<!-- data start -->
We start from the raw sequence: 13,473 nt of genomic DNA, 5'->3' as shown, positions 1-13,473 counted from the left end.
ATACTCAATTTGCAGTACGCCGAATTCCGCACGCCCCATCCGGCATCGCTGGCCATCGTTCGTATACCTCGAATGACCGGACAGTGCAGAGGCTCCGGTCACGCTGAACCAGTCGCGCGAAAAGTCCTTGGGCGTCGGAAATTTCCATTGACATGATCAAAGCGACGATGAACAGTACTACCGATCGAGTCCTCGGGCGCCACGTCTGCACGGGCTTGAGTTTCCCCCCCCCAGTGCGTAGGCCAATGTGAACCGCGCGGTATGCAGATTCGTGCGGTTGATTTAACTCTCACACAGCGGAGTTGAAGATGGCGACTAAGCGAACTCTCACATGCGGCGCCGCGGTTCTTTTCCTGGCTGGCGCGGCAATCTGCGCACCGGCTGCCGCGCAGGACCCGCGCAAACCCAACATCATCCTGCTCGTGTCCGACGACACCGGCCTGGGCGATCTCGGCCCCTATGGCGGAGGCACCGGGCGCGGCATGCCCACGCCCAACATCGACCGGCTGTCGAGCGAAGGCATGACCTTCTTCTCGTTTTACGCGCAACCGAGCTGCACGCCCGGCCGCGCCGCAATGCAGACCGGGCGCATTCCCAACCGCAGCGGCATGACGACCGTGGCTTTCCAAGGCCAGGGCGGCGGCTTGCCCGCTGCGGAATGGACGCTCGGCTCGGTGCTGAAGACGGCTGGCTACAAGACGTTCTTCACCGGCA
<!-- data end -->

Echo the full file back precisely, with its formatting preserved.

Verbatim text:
We start from the raw sequence: 13,473 nt of genomic DNA, 5'->3' as shown, positions 1-13,473 counted from the left end.
ATACTCAATTTGCAGTACGCCGAATTCCGCACGCCCCATCCGGCATCGCTGGCCATCGTTCGTATACCTCGAATGACCGGACAGTGCAGAGGCTCCGGTCACGCTGAACCAGTCGCGCGAAAAGTCCTTGGGCGTCGGAAATTTCCATTGACATGATCAAAGCGACGATGAACAGTACTACCGATCGAGTCCTCGGGCGCCACGTCTGCACGGGCTTGAGTTTCCCCCCCCCAGTGCGTAGGCCAATGTGAACCGCGCGGTATGCAGATTCGTGCGGTTGATTTAACTCTCACACAGCGGAGTTGAAGATGGCGACTAAGCGAACTCTCACATGCGGCGCCGCGGTTCTTTTCCTGGCTGGCGCGGCAATCTGCGCACCGGCTGCCGCGCAGGACCCGCGCAAACCCAACATCATCCTGCTCGTGTCCGACGACACCGGCCTGGGCGATCTCGGCCCCTATGGCGGAGGCACCGGGCGCGGCATGCCCACGCCCAACATCGACCGGCTGTCGAGCGAAGGCATGACCTTCTTCTCGTTTTACGCGCAACCGAGCTGCACGCCCGGCCGCGCCGCAATGCAGACCGGGCGCATTCCCAACCGCAGCGGCATGACGACCGTGGCTTTCCAAGGCCAGGGCGGCGGCTTGCCCGCTGCGGAATGGACGCTCGGCTCGGTGCTGAAGACGGCTGGCTACAAGACGTTCTTCACCGGCA